* Water
* Vitamins
* Minerals
* Protein
* Fats
* Carbohydrates

Class 1: Water
As with humans, water is one of the most important nutrients, not to mention a basic necessity for survival! Your horse requires about 10 gallons of water per day to remain properly hydrated and to digest his or her feed and hay properly. For each pound of hay consumed, your horse should be drinking approximately two quarts of water in order to promote healthy digestion. This amount can be tripled or even quadrupled under special circumstances such as hot weather, exceptionally hard work, or if a mare is lactating. Make sure that your horse always has access to a fresh supply of water, and allow your horse to drink as much as he or she wants at all times, except immediately following exercise- in that case, it’s necessary to allow your horse to cool down prior to drinking.

Class 2: Vitamins
In order to preserve your horse’s normal body metabolism, it’s critical that you make sure he or she is getting the right amount of essential vitamins in his or her diet. Horse feed is fortified with nearly all the vitamins your horse requires; however, vitamin A is often missing from most horse feed. This vitamin is necessary for your horse’s eye functionality, and a deficiency of vitamin A could lead to night blindness or excessive tearing. You can purchase vitamin A supplements for your horse at all feed stores, or you may request an injection of vitamin A, which lasts for about three months, from your veterinarian. Perhaps the best source of vitamin A for your horse can be found naturally in spring and early summer grasses. These grasses contain high amounts of carotene, which the body naturally converts to vitamin A.

Horses with little to no access to fresh green feed may also be at risk of a vitamin E deficiency, which has been linked to neurologic, muscle, and reproductive problems. You can help your horse get the vitamin E he or she needs by including wheat germ oil or alfalfa meal in his or her diet.

Class 3: Minerals
Your horse’s diet should contain at least 21 required minerals, which can all be found in most high-quality feeds. Because of this, horses rarely suffer from mineral deficiencies. However, horses naturally crave salt, and an adult horse at pasture can go through about half a pound of salt per week, while mares and horses in training can consume even more. Be sure to provide plenty of salt for your horse in order to maintain a healthy weight and appetite.

Class 4: Protein
Most adult horses only require about 8 to 12 percent protein in their regular diet; however, protein is an important part of your horse’s daily nutrition. Since protein is responsible for healthy muscle development, it is vital that your horse receives the recommended amount of protein in his or her diet. Some natural sources of protein that can be incorporated into your horse’s diet include alfalfa and soybean meal. Protein supplements can also be found at any feed store, and are rated according to quality. If your horse is deficient in protein, he or she may become lethargic, and his or her coat may become dull and rough. By making sure your horse has enough protein in his or her diet, you can help them to stay strong and healthy throughout their lives.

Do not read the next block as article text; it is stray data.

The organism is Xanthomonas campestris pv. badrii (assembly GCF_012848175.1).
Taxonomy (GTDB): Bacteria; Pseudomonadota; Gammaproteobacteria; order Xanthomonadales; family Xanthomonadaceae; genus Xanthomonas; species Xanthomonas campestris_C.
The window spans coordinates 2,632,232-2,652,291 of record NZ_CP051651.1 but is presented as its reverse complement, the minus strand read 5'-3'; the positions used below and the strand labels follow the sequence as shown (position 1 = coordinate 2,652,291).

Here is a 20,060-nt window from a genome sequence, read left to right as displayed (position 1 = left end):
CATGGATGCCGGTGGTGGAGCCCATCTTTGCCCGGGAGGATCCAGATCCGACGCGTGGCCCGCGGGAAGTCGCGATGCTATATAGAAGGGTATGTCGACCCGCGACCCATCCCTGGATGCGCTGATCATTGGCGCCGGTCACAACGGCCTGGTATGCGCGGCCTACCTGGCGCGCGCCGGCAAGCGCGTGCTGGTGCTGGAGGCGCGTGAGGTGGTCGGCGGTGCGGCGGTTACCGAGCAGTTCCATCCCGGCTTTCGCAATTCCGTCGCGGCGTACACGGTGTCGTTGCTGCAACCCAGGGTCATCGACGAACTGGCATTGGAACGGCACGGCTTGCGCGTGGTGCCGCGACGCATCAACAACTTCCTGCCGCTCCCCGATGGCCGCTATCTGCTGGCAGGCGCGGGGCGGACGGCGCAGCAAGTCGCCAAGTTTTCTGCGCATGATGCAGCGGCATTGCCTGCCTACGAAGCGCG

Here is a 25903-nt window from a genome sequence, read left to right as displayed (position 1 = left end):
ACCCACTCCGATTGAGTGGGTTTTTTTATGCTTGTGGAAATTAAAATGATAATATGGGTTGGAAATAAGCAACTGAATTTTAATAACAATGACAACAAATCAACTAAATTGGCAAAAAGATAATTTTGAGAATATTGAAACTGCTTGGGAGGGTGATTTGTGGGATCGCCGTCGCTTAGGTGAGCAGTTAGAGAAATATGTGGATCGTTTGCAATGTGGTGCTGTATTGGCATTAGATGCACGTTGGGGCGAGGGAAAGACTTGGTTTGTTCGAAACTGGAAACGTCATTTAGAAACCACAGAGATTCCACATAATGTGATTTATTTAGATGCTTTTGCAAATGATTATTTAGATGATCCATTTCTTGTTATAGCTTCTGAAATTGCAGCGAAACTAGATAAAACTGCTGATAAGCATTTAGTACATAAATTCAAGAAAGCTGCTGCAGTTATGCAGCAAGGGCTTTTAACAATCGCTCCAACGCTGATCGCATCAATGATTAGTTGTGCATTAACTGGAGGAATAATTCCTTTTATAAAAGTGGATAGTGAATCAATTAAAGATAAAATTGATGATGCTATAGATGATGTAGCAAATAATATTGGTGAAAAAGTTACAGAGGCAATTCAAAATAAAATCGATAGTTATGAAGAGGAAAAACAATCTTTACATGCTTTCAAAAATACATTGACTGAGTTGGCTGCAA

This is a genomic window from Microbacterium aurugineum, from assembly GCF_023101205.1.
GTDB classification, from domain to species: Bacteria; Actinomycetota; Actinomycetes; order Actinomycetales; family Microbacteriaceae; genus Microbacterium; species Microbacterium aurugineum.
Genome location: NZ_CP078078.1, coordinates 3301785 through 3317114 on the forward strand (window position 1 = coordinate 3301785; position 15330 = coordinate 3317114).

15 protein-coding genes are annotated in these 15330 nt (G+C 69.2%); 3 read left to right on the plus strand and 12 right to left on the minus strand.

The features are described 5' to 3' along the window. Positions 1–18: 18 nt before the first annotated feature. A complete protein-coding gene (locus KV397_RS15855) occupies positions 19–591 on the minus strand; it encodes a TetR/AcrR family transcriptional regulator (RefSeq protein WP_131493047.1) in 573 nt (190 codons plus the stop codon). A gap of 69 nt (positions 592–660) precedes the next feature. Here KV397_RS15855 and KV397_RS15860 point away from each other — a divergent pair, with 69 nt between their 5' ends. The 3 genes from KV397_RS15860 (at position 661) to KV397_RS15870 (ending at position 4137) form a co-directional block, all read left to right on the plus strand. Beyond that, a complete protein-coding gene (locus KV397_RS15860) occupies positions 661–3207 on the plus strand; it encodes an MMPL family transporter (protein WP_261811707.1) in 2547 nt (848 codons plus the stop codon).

Class 5: Fats
Since horses do not have a gallbladder, as humans do, they are unable to process high levels of fat in their diet. Most horse feeds on the market contain less than 6 percent fat, which appears to be a sufficient amount to meet your horse’s nutritional needs. Few, if any, fatty acid deficiency cases have been reported in horses, so as long as you give your horse a quality feed, you need not worry about supplementing his or her fat intake. However, if your horse participates in shows where a glossy coat is necessary, adding an ounce or two of polyunsaturated plant or vegetable oil to his or her feed twice a day can help keep your horse’s coat show-quality, improving its natural luster and sheen.

Class 6: Carbohydrates
Carbohydrates are the primary source of energy in your horse’s diet. Most quality feeds contain an adequate amount of soluble carbohydrates such as starches and sugars, which are easily broken down by your horse’s digestive system, as well as insoluble carbohydrates, such as fiber, which are fermented by intestinal bacteria to produce energy. As long as you use a good quality horse feed, your horse is likely receiving the recommended daily amount of carbohydrates.

Making sure your horse receives proper nutrition is the most important part of horse ownership. By ensuring that the quality of your horse’s diet meets daily nutritional requirements, you are setting your horse up for a long, healthy life, and helping him or her to stay with you and performing at his or her peak for years to come. Want to support your Horse’s emotional and physical well being with the many benefits of our CBD infused products? Check out one our new Equine formulas: Certified Organic Olive Oil Infused with Organically Grown Colorado CBD Hemp Extract.